President Joe Biden did not get off to his best start in the new year as a solid majority of Americans expressed frustration over his handling of the COVID-19 pandemic and the economy.

On Tuesday, a CNBC/Change Research poll found that Biden’s economic management received poor grades with 60% of those polled expressing their disapproval. This negative score has also cut into Biden’s overall approval rating, which sagged to 44%, the lowest of his young presidency.

Why Biden’s ratings continue to crater may have to do as much with Americans’ mounting concerns over inflation and the intensification of the COVID-19 pandemic this winter.

Prices for core goods like food and energy have been pushed higher by a combination of supply chain bottlenecks and a nationwide labor shortage. Cases of COVID-19 have surged in the last month due to the Omicron variant, pushing a number of cities to tighten their restrictions or introduce new ones to curb the virus’ spread.

Inflation has had a direct impact on Americans' views about the economy. The CNBC/Change poll found that Americans were putting the blame on Biden with 72% disapproving of his handling of everyday prices and his relief efforts.

Biden has taken a number of steps in an effort to limit inflation. He has met with the heads of major companies to determine steps to reduce supply chain bottlenecks, concocted an action plan aimed at food inflation and coordinated an international effort to bring down energy prices by encouraging more oil production. Biden has made cutting inflation a priority, but he has also at times appeared to downplay it.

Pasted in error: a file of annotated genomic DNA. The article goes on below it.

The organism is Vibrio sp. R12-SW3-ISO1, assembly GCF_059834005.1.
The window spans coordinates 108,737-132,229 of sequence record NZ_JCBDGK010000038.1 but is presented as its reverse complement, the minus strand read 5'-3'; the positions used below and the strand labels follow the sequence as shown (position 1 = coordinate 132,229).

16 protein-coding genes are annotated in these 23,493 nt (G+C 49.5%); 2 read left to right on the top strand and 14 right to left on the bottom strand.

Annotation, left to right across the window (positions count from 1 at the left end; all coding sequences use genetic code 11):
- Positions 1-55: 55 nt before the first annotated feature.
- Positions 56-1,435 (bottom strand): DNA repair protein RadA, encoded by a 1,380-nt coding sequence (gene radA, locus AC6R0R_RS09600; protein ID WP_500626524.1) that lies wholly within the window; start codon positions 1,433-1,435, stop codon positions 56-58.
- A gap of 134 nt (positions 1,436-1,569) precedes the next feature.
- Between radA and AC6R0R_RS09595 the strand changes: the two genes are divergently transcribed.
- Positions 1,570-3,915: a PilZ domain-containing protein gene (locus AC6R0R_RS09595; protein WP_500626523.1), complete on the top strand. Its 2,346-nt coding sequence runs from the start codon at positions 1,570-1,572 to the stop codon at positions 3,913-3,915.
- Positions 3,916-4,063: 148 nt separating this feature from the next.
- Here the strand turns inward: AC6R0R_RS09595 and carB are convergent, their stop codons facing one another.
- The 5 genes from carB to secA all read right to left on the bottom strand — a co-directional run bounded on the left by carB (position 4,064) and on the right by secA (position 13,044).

However, there are areas where the Biden administration can tout success. Initial unemployment claims are at historic lows, wages are higher and the president presided over a $1 trillion infrastructure bill that is aimed at improving dilapidated sections of the nation’s infrastructure.

A sour mood on the economy does not bode well for Biden going into this year’s midterm elections. First-term presidents typically lose a chunk of their allies in Congress or outright control of at least one chamber to their opponents in midterms.

With his approval ratings stuck in the mid-40s, Republicans are all but salivating at the prospect of regaining control of at least the House of Representatives, where Democrats hold only a five-seat majority.